Phase 2.2. Study selection criteria

Using the keywords and search strings presented in the section “Phase 2.1. Search strategy”, several articles were selected based on their relevance to the research question and inclusion criteria. A flow diagram representing the steps of the selection criteria is presented in Fig. 2. The researchers read the title, abstract, keywords and skimmed through the contents of all the papers and selected the articles that appeared to be appropriate based on VR, education, and gamification. Abstracts, posters, books, and articles that did not show an implementation that required a VR headset were excluded. Altogether, we found 162 research papers through the predefined search keywords on the four databases. However, after we applied the inclusion and exclusion criteria (Table 3), only 31 articles made it through the scrutiny (Table 4).

Fig. 2
figure2

Flow Diagram of the Review Process (Adapted from Moher, Liberati, Tetzlaff, & Altman, 2009)

Table 3 The inclusion criteria
Table 4 Results of the literature search within the systematic review 2012–2018

Phase 2.3. Data extraction and analysis

We set up a coding scheme to guide the extraction of relevant data from research articles with relevance to our research question. The coding scheme included the following overarching dimensions: Title/name of the game, description of the game, country of game implementation, player role, theme, mode, gameplay, goal, platform, VR headset, game interaction, focus, learners, educational setting, research, and evaluation methods.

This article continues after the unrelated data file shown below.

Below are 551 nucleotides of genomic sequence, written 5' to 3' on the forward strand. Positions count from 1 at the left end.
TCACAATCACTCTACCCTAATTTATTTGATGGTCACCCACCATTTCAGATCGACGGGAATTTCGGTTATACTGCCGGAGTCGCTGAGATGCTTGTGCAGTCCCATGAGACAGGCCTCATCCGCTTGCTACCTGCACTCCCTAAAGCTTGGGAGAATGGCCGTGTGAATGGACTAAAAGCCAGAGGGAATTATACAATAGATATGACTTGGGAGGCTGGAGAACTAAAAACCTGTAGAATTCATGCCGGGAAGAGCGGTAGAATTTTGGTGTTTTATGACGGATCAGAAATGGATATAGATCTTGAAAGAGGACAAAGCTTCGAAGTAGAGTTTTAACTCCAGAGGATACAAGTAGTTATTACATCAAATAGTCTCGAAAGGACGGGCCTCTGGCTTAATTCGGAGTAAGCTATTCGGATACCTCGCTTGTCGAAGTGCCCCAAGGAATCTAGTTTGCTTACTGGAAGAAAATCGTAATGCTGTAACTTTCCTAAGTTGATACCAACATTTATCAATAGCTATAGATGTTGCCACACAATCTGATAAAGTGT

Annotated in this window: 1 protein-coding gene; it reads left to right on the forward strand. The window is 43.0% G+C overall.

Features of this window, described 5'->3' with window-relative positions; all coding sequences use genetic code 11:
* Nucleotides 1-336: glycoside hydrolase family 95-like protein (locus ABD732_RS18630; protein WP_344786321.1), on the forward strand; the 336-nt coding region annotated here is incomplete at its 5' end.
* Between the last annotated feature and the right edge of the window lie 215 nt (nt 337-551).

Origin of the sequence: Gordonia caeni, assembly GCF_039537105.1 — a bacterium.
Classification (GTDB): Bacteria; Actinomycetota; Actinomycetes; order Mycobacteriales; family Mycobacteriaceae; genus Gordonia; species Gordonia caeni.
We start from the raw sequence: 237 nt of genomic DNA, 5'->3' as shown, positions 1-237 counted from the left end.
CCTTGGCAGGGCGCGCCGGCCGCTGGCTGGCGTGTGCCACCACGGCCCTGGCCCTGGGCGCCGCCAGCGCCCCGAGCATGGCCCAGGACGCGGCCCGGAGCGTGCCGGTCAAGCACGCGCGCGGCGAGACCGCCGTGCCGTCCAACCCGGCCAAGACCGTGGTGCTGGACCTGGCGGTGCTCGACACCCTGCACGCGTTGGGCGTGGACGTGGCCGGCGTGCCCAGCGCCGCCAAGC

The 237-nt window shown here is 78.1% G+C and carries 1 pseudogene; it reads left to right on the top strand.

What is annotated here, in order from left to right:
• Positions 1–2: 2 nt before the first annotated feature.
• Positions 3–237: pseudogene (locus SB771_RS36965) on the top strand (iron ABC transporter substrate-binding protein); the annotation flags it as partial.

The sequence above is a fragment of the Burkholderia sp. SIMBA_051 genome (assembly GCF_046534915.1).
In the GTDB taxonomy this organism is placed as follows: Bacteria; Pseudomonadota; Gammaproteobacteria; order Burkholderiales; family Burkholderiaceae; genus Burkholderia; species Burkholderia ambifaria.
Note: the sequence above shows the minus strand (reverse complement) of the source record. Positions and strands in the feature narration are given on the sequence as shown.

In summary, the methodology section, presented the planning and implementation process of the systematic review and these included; providing the rationale for choosing the framework adopted for the review, specifying the research questions, developing the review protocol, executing the review, identifying the keywords, drafting the study selection criteria as well as data extraction and analysis. Subsequently, the results yielded by these processes are presented in the next section.

Results

The results are organized in four main categories: A general overview of the EVRGs, technological, pedagogical, and gaming characteristics.

Overview of the VR serious games

The number of EVRGs publications appearing in each year from 2012 to 2018 is presented in Fig. 3. The bar chart shows a definite increase in the number of research works dedicated to VR educational games. Research shows that there was one study in 2014 and increases to 14 studies in 2018. Table 5 shows that EVRGs have been researched in North and South America, Europe, Asia, and Australia. See Table 5 for full details of serious games.

Fig. 3
figure3

The number of research publications dedicated to VR games per year

Table 5 Overview of the EVRGs

Technological characteristics

The review looked at the technological characteristics of the selected EVRGs in terms of platform, headset, and interaction components. As shown in Fig. 4, the Oculus Rift seems to dominate the VR headsets used in EVRGs, as it was used in nearly half of the games (45.2%). HTC Vive came in second used in almost a quarter of the games (22.6%). Cardboard, which is the cheapest of the VR headsets, was only used in 9.7% of the games, while under a quarter (22.6%) of the papers we reviewed, did not specify which headsets were used as target technology.

Fig. 4
figure4

Headsets breakdown in surveyed literature

The platforms used for the games were consistent with the headsets, given that HTC Vive and Oculus Rift DK2 are PC VR devices, 83.9% of the games were playable using a PC or MAC, while 12.9% were playable using a mobile device, which matches the Cardboard requirements (Fig. 5).

Fig. 5
figure5

The distribution of the platforms in the literature within the SR